Recognizing this unacceptable limitation and having received a generous grant comprising a tiny fraction of that federal investment, our team created SMART on FHIR. SMART is an interface to make doctors’ electronic health records work like iPhones do. Apps can be added or deleted easily. The major electronic health record brands have built this interface into their products.

Apple uses SMART to connect the Health app to hospitals and doctors offices. The good news for patients, doctors, and innovators is that Apple chose a standardized, open connection over a proprietary, closed one. This approach lets any other app, whether running on the web,  iPhone, or Android, use that very same interface to connect.

So Apple will compete on value and customer satisfaction, rather than on an exclusive lock on the data. Does Apple’s approach help Americans trying to stay well or manage their conditions? Yes. But only with follow-through by Apple, health systems, technology companies, patient groups, policy makers, and government regulators. The emerging ecosystem’s nuances must be appreciated.

First of all, the floodgates for patient information are at least a crack open and will be very hard to close. As patients gain access to their data, they will recognize it is incomplete and feel frustrated it’s not available everywhere. But, patients in need will drive demand for data access in their role as health consumers.

Secondly, the government is effectively using law and regulations to compel an open interface. By selecting SMART on FHIR, Apple and its healthcare launch partners mark the importance of standardization. A uniform approach is critical for scale. Imagine if every electrical product required a differently shaped 120V outlet. Understanding this, Google, Quest Diagnostics, Eli Lily, Optum, and many other companies are using the same interface to plug into healthcare.

Thirdly, Apple’s first version of health records brings data onto the phone, but from there, like the portals many patients are already familiar with, the data are still “view-only.”  In 2009, I had the chance to meet with Apple’s rockstar Bud Tribble and talk about how the iPhone could serve healthcare. We concluded that crucial data–like the medication list–had to be as easy for iOS developers to use in their apps as contacts and location are now.  I would not be at all surprised if this is the next step in Apple’s journey–making the health records available to iPhone app developers. Here too is an opportunity to chose open interfaces, and to allow patients to export the data to another device.

Lastly, competition in healthcare IT is hot. Amazon, Google, Apple and Facebook all have healthcare divisions.  Apple’s extraordinary hardware, including sensors in the phone and watch, will monitor patients at home.  Google’s artificial intelligence will lead doctors and patients to diagnoses and decisions.  Amazon is rumored to be eying pharmacy management. Facebook has sifted through posts to detect and possibly intervene when users may be suicidal.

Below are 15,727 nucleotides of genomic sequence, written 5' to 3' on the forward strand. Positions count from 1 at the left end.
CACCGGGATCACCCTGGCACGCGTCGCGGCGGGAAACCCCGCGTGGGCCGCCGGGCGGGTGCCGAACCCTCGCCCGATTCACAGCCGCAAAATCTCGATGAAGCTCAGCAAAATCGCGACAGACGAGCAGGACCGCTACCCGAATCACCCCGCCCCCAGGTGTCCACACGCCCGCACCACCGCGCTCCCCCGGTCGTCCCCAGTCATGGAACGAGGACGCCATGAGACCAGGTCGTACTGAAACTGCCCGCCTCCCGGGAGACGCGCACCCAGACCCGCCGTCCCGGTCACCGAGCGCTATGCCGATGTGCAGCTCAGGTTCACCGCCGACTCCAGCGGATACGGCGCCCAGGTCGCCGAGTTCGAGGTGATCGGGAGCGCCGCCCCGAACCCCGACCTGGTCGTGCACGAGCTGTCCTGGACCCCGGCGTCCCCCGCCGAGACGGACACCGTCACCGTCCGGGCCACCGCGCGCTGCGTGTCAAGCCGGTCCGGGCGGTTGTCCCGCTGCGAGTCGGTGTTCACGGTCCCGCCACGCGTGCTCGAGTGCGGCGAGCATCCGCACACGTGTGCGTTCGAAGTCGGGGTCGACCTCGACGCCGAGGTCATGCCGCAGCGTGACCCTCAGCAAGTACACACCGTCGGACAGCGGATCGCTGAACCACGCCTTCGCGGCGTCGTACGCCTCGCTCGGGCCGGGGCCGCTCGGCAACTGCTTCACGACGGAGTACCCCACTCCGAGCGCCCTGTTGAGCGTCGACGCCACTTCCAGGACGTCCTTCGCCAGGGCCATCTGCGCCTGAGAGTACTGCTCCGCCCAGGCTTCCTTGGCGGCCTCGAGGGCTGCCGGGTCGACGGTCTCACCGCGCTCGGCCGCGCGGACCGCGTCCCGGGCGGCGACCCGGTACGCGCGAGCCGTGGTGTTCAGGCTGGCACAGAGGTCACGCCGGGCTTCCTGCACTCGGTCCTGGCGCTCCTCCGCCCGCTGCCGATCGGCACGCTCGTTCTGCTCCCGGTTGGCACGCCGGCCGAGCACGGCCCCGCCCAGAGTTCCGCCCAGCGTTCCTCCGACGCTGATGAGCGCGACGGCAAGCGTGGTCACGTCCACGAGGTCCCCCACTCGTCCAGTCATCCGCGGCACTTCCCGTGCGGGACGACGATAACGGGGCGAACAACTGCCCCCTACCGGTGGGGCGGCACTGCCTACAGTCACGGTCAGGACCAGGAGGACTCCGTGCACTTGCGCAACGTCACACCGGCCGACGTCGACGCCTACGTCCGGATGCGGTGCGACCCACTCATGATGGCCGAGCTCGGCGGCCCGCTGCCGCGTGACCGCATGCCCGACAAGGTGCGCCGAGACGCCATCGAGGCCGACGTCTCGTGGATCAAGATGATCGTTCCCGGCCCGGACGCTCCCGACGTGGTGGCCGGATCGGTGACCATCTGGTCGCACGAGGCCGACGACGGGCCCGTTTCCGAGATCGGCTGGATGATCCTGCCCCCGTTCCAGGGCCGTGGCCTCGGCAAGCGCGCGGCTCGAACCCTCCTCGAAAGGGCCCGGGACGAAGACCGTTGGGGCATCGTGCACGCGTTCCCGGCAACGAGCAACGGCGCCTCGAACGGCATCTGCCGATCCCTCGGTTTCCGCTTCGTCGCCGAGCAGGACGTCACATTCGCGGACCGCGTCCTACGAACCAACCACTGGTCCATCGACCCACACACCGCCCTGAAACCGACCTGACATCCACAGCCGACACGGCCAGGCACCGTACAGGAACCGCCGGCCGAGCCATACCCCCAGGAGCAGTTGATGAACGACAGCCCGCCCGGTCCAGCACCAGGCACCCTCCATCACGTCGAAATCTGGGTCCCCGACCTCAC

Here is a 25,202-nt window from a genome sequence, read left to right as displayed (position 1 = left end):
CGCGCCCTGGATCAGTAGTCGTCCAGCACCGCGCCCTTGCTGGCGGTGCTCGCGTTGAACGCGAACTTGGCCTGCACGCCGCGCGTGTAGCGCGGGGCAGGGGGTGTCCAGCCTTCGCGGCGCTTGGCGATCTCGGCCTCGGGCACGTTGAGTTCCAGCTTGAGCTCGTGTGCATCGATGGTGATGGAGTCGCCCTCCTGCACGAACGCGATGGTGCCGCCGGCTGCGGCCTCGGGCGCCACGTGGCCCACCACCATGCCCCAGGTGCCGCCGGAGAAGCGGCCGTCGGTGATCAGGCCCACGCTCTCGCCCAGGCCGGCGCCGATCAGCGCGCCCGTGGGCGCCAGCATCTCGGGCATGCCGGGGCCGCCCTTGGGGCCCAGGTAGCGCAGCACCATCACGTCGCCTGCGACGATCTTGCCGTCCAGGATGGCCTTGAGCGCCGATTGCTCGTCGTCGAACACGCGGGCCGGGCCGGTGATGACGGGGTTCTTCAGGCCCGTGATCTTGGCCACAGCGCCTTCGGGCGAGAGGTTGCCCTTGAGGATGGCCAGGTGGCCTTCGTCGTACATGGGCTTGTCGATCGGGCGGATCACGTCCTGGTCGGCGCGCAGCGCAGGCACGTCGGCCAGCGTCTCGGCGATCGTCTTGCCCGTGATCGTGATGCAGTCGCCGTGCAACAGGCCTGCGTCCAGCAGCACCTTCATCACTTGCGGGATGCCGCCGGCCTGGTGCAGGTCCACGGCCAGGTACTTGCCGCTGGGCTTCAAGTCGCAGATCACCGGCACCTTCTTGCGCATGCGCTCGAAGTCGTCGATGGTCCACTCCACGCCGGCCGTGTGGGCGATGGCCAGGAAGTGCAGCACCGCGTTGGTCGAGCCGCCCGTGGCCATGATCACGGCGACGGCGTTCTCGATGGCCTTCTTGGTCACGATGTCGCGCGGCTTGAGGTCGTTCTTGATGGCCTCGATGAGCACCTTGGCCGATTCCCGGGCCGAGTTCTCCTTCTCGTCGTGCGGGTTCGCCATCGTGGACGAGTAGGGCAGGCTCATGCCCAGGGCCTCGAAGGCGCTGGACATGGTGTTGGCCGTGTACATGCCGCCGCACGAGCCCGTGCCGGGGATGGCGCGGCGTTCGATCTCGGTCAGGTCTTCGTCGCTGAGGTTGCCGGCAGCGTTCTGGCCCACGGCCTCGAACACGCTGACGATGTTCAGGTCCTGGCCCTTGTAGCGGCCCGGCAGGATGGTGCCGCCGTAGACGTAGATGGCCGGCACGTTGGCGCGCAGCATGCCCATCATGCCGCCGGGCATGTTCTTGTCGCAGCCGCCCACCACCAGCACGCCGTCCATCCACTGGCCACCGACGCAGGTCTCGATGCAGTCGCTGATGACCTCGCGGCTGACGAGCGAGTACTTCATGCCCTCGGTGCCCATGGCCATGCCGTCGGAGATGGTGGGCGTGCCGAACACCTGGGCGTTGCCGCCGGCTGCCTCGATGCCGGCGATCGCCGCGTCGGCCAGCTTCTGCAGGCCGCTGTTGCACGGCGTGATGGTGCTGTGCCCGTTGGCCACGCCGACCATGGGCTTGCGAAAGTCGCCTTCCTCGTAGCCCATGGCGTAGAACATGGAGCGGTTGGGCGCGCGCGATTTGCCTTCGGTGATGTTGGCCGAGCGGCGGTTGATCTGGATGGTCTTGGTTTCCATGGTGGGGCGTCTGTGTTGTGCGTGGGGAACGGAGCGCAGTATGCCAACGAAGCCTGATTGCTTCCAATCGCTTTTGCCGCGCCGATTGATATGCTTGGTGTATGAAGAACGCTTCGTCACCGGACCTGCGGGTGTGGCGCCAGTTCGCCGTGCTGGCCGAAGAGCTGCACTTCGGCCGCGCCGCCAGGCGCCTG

There are so many opportunities to compete. Locking up a patient’s data should never be one of them.  

Ken Mandl, MD, MPH directs the Boston Children’s Hospital Computational Health Informatics Program and is the Harvard Medical School Donald A.B. Lindberg Professor of Pediatrics and Biomedical Informatics.

Draft Model RFP Language for Purchasing Extensible Health IT

We’re updating our model RFP language to reflect the changes in the health IT landscape over the past few years, and drafted the version below for community input. Our goal is to finalize this in September – please review and post any suggestions or feedback to the SMART discussion group at https://groups.google.com/forum/#!forum/smart-on-fhir .

RFP Language for Purchasing Extensible HIT

SMART Platform (www.smarthealthit.org) is a project that lays the groundwork for a more flexible approach to sourcing health information technology tools. Like Apple and Android’s app stores, SMART creates the means for developers to create and for health systems and providers to easily deploy third-party applications in tandem with their existing electronic health record, data warehouse, or health information exchange platforms.

To deploy SMART-enabled applications, health systems must ensure that their existing health information technology infrastructure supports the SMART on FHIR API. The SMART on FHIR starter set detailed below lists the minimum requirements for supporting the API and SMART-enabled applications. You may wish to augment this list of minimum requirements with suggestions from the Add-On Functionality listed depending on the types of applications your organization wishes to deploy.